4. danbo, esrom, mysost, sprinz, and tilsit – a) types of cheese
  5. axminster, beck, denier, kuster, and velva – c) carpet terminology
  6. cameo, daisy, doric, spiral, and royal lace – a) types of depression glass
  7. John Astin, Art Carney, Ethel Merman, Cliff Robertson,  and Shelley Winters – c) actors who appeared on TV’s Batman
  8. Brazos, Maumee, Neches, Owyhee, and Yadkin – a) US rivers
  9. calf’s head, honeycomb, lozenge, rondelle, and scissors – d) types of gem stone cuts
  10. Aquila, Cepheus, Dorado, Fornax, and Indus – b) types of constellations
  11. curlew, drongo, grandala, hoopoe, and yuhina – b) birds found in China
  12. alforja, canniken, growler, kylix, and toby – b) types of containers

 

How did you do?

10-12  May I call you in the middle of the night when I can’t sleep?

07-09 When you speak, do blank faces stare back at you?

04-06 My kind of person!

00-03  I don’t think you’re trying very hard.

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12 Words for a Thinker’s Vocabulary

Marsha-Thinking-Cap-200When my husband gave me The Thinker’s Thesaurus by Peter E. Meltzer for Christmas, my first thought was something like: “Really? I already have three thesauruses on my bookshelf, which, of course, I hardly ever use because real  writers aren’t suppose to.”

But I was charmed when I read Meltzer’s dedication to his wife Deidre: “Self-deprecation notwithstanding, I’m sure that you are way more captivating than Mrs. Webster or Mrs. Roget ever were.” Then, it was the author’s claim in the introduction that hooked me, mainly because he made me chuckle:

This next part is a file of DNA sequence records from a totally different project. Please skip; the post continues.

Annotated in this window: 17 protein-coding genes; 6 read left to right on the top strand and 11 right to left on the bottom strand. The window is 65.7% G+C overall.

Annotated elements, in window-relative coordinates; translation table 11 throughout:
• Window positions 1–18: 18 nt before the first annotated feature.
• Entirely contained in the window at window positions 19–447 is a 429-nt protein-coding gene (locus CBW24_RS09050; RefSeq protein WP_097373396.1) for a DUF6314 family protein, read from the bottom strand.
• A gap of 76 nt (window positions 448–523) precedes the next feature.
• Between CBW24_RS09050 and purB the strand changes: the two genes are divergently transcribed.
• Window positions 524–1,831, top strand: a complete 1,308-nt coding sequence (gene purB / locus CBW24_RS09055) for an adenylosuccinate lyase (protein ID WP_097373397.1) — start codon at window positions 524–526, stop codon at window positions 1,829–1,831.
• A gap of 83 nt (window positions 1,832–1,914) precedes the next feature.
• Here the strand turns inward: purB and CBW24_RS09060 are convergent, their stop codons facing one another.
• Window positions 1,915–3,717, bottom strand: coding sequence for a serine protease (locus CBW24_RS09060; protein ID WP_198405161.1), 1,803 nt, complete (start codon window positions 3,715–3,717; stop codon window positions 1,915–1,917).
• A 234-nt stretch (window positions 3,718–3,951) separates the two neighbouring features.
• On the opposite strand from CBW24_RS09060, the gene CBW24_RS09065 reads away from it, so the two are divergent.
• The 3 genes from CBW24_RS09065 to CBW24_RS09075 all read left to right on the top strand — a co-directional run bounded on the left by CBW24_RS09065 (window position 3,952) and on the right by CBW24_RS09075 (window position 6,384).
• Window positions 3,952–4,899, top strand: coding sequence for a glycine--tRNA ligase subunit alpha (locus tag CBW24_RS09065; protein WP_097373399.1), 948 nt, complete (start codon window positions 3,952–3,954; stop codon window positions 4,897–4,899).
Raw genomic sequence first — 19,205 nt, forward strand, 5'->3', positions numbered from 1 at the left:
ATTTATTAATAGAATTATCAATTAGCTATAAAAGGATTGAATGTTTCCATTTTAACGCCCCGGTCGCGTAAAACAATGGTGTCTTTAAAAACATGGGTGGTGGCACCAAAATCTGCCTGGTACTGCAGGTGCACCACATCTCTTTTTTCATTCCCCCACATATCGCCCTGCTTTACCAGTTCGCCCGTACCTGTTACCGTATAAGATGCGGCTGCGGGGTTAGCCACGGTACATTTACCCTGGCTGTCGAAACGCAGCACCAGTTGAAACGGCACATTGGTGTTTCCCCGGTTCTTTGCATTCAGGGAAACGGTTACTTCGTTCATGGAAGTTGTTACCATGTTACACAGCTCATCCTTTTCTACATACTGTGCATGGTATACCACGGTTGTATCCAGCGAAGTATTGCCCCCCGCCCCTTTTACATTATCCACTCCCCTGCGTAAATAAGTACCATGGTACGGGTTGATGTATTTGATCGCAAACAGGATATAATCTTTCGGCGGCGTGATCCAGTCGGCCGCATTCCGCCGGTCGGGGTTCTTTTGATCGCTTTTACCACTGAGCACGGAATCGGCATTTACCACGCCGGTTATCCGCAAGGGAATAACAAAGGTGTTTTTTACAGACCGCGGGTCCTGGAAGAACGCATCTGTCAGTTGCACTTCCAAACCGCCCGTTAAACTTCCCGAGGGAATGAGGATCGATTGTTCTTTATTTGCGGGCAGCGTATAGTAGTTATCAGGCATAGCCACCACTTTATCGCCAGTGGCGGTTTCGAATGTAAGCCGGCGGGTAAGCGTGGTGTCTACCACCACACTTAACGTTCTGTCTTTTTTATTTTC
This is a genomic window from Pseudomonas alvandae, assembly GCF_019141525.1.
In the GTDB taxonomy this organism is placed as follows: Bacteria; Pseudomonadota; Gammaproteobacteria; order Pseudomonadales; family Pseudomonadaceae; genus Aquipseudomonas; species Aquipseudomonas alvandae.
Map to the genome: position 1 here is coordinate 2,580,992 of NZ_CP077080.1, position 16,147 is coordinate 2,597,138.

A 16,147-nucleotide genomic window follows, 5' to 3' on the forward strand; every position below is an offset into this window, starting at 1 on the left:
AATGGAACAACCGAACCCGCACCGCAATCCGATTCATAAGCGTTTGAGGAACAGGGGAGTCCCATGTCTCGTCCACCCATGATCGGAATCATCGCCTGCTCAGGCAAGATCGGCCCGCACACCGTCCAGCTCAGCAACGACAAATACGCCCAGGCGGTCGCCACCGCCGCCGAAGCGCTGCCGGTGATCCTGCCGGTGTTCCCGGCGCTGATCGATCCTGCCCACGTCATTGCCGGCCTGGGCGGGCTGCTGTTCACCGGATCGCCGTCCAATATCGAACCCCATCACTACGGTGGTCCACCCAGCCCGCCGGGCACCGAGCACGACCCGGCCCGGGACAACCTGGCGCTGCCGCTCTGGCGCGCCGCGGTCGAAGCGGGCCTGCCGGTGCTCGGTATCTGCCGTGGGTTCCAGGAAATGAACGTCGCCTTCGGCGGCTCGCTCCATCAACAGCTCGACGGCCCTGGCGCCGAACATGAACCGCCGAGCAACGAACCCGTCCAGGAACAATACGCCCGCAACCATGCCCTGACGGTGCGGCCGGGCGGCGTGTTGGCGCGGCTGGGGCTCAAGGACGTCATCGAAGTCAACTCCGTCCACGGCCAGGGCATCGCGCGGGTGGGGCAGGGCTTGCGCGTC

While in theory a thesaurus is a marvelous reference aid, the reality tends to be quite different. That “eureka” moment (“That’s just the word I need!”) we all hope for when consulting a thesaurus occurs far too rarely. Conventional thesauruses present “le mot juste” far less frequently that they should (and never present the term “le mot juste” itself).

So I decided to have fun with the new words I found and to share them with my fellow readers and writers. Here are your first 12. Do you know their meaning?

  1. ag-no-men:  A) nickname; B) battle; C) sea urchin; D) infamy
  2. a-nent: A) against; B) none; C) regarding; D) indifferent
  3. a-thwart: A) skirmish; B) dissect; C) prevent; D) across
  4. bob-tail: A) quick; B) wild cat; C) abridge; D) runner
  5. bri-o: A) cheese; B) energy; C) neighborhood; D) camaraderie
  6. cods-wal-lop:  A) bait; B) rowboat; C) choke; D) nonsense
  7. cu-prum: A) Jamaican drink; B) cave; C) dome-shaped roof; D) copper
  8. don-nish:  A) bookish; B) well-dressed; C) conspiratorial; D) composer
  9. def-la-gra-tion: A) beating; B) explosion; C) poison; D) decrease
  10. foo-zle: A) trick; B) dance move; C) straw; D) botch
  11. in-cul-pate: A) remove; B) injure; C) blame; D) imprison
  12. swain: A) tailor; B) suitor; C) sailboat; D) faint

Have you circled all your answers? Are you sure? If so, you can scroll down to see how you did.

TheThinkers ThesaurusANSWERS:

  1. A) nickname
  2. C) about, regarding
  3. D) across
  4. C) abridge
  5. B) energy, zeal
  6. D) nonsense
  7. D) copper
  8. A) bookish or pedantic
  9. B) explosion, insult
  10. D) botch, mess up
  11. C) blame, accuse
  12. B) suitor, admirer

Be honest. How many did you get right? You don’t have to tell me, but it wouldn’t take much to impress me.

  • 10-12 Congratulations! You finally made good on those Latin classes.
  • 07-09 You really have to get out and socialize more.
  • 04-06 Had a crush on your English Comp professor, did you?
  • 00-03 You’re welcome at my home any time.